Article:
Three-time All-Star right-handed pitcher Roy Oswalt spent the first nine and a half seasons of his career as a dominant force for the Astros.
Now, the organization that selected him out of Holmes CC in the 23rd round of the 1996 First-Year Player Draft reportedly wants him back.
Mike Silverman of the Boston Herald tweeted Friday night that the Astros, Red Sox and Cardinals remain in the mix to sign him.
However, Jim Duquette of MLB Network Radio reported that Oswalt and the Cardinals are close to agreeing to terms on a deal.
An MLB source told modenook.com Friday that Oswalt plans to make his final decision over the next day or two, and that he’s leaning toward a one-year deal worth close to $5 million with St. Louis.
Jon Heyman of CBSSports.com recently tweeted that Boston has offered Oswalt a contract, but was unsure of the pitcher’s interest level.
The Rangers and Oswalt have also reportedly expressed a mutual interest.
Peter Gammons of MLB Network reported that Oswalt would like to play for the Rangers and well-respected pitching coach Mike Maddux.
With the Rangers already featuring a full starting rotation for 2012, the chances continue to decrease of him landing with Texas.
Plus, multiple reports indicate that Oswalt has rejected a one-year, $10 million contract offer from the Tigers, mainly due to the veteran’s desire to play as close as possible to his home in Mississippi.
Ultimately, Oswalt found himself with plenty of options this offseason, especially since he’s willing to sign a one-year deal.
Oswalt, 34, went 9-10 with a 3.69 ERA over 139 innings in 23 starts for the Phillies during an injury-plagued 2011 regular season.
The veteran had two stints on the DL with back issues.
He was acquired by Philadelphia via trade from the Astros on July 29, 2010 and posted a 7-1 record with a 1.74 ERA over 13 games (12 starts) down the stretch for Charlie Manuel’s squad.
Oswalt joined Roy Halladay, Cliff Lee and Cole Hamels in what was labeled a “dream team” starting rotation for the Phillies in 2011.
Although the Phillies finished with the best record (102-60) in Major League Baseball, they were eliminated in the NLDS by St. Louis.
Philadelphia declined their part of Oswalt’s $16 million mutual option for 2012 and paid him a $2 million buyout, making him a free agent.
Phillies general manager Ruben Amaro Jr. stated the ballclub would remain in contact with Oswalt about the possibility of re-signing him.
The Phillies haven’t shown much interest in Oswalt.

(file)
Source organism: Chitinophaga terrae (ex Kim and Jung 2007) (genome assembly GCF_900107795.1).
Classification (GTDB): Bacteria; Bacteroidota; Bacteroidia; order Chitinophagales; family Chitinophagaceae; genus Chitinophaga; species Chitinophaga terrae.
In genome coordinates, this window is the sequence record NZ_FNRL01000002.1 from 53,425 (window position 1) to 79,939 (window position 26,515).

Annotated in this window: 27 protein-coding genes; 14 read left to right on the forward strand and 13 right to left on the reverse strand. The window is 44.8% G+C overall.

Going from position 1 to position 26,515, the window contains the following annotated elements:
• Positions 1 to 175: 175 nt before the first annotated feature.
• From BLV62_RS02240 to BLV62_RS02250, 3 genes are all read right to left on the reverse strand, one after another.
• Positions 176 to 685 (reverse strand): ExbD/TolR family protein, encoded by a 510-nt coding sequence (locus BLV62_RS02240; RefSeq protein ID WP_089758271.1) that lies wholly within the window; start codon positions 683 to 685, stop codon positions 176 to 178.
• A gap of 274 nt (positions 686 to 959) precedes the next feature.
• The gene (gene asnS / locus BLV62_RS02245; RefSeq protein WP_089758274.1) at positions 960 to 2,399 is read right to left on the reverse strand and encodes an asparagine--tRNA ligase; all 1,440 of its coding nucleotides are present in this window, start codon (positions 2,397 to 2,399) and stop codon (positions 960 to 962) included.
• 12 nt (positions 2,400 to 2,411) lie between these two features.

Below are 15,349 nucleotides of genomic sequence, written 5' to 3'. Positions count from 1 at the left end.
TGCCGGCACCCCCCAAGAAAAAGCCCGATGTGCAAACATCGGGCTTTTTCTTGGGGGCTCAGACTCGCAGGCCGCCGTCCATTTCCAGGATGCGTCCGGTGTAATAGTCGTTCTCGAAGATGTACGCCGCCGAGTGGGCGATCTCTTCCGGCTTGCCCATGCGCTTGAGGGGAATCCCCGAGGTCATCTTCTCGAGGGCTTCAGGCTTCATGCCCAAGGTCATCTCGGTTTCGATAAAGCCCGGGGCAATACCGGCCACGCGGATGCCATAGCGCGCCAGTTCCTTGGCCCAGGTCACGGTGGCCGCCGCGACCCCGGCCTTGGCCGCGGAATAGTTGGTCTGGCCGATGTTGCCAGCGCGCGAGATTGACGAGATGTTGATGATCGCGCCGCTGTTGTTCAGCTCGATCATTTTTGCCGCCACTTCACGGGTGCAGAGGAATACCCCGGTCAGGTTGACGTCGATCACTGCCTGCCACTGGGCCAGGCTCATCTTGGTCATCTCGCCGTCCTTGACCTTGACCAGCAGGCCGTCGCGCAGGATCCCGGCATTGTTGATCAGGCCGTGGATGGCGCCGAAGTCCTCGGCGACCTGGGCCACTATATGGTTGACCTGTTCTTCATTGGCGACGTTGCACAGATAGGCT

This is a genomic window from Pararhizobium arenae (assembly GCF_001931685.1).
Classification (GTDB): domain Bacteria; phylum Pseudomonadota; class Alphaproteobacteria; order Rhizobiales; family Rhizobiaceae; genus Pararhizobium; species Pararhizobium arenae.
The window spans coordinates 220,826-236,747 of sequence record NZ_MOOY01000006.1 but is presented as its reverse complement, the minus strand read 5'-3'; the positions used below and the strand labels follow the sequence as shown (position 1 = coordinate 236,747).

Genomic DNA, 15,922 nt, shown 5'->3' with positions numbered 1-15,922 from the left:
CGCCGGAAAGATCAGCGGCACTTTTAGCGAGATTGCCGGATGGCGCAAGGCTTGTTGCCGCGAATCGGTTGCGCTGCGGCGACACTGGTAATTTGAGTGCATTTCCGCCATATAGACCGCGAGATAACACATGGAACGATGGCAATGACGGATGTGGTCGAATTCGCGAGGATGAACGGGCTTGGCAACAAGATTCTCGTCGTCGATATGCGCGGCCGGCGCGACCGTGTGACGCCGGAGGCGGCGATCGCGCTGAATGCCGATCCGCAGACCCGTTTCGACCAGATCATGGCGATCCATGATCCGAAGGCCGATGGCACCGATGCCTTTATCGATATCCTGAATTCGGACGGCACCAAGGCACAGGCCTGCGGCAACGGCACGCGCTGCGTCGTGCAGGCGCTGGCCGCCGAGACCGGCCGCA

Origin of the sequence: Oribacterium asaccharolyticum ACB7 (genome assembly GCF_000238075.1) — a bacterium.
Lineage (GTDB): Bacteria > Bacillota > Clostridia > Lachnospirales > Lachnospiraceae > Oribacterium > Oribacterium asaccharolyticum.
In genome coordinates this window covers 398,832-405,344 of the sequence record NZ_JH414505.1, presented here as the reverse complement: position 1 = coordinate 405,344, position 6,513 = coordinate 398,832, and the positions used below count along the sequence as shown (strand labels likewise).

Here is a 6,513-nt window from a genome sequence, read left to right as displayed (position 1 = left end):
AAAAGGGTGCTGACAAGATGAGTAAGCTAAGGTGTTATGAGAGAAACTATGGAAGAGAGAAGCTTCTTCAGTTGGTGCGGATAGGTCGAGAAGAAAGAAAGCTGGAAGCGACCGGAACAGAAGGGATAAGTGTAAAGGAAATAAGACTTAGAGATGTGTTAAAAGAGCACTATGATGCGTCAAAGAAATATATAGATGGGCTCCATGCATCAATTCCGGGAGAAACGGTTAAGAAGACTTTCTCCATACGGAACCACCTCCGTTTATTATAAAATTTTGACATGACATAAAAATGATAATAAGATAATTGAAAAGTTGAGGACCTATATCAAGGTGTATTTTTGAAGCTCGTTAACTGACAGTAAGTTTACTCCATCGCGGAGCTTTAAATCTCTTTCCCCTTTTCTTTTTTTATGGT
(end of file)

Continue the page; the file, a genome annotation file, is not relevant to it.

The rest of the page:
Despite Oswalt being close to a deal with the Cardinals, the biggest surprise revolves around the Astros’ interest in his services.
Astros general manager Jeff Luhnow told modenook.com this offseason that he didn’t anticipate the club being active on the market.
New owner Jim Crane has echoed the same thoughts, but at the same time, recently stated that Luhnow is controlling the club’s payroll.
“Jeff’s got the budget, and he’s on budget,” Crane said. “That can certainly change, if something else changes. I think he’s been focused on filling some of the holes we have. I think you can expect him to do more as the year progresses and to sign some more later on. He’s formulated that as he’s gone along. It’ll be good to get down to Spring Training and get an update on that from him.”
At this point, it’s hard to believe Oswalt turning down an offer from a contender in order to reunite with a rebuilding Astros squad.
Still, stranger things have happened.
Oswalt established himself as an Astros icon, as his 143 wins with Houston remain one shy of tying Joe Niekro for the most in club history.
Also, he ranks second in club history behind Nolan Ryan with 1,593 strikeouts, third all-time in innings pitched (1,932 1/3) and third behind Larry Dierker and Niekro in games started (303).
He was also the 2005 NLCS MVP for Houston.
If Oswalt elects to return to the Astros, it would likely increase season-ticket sales and generate additional walk-up interest for home games.
That’s something Houston desperately needs after finishing the 2011 campaign with the worst record (56-106) in Major League Baseball.
By remaining in the mix for Oswalt, it’s a smart move on the part of the Astros’ front office, considering the worst he can say is “no.”
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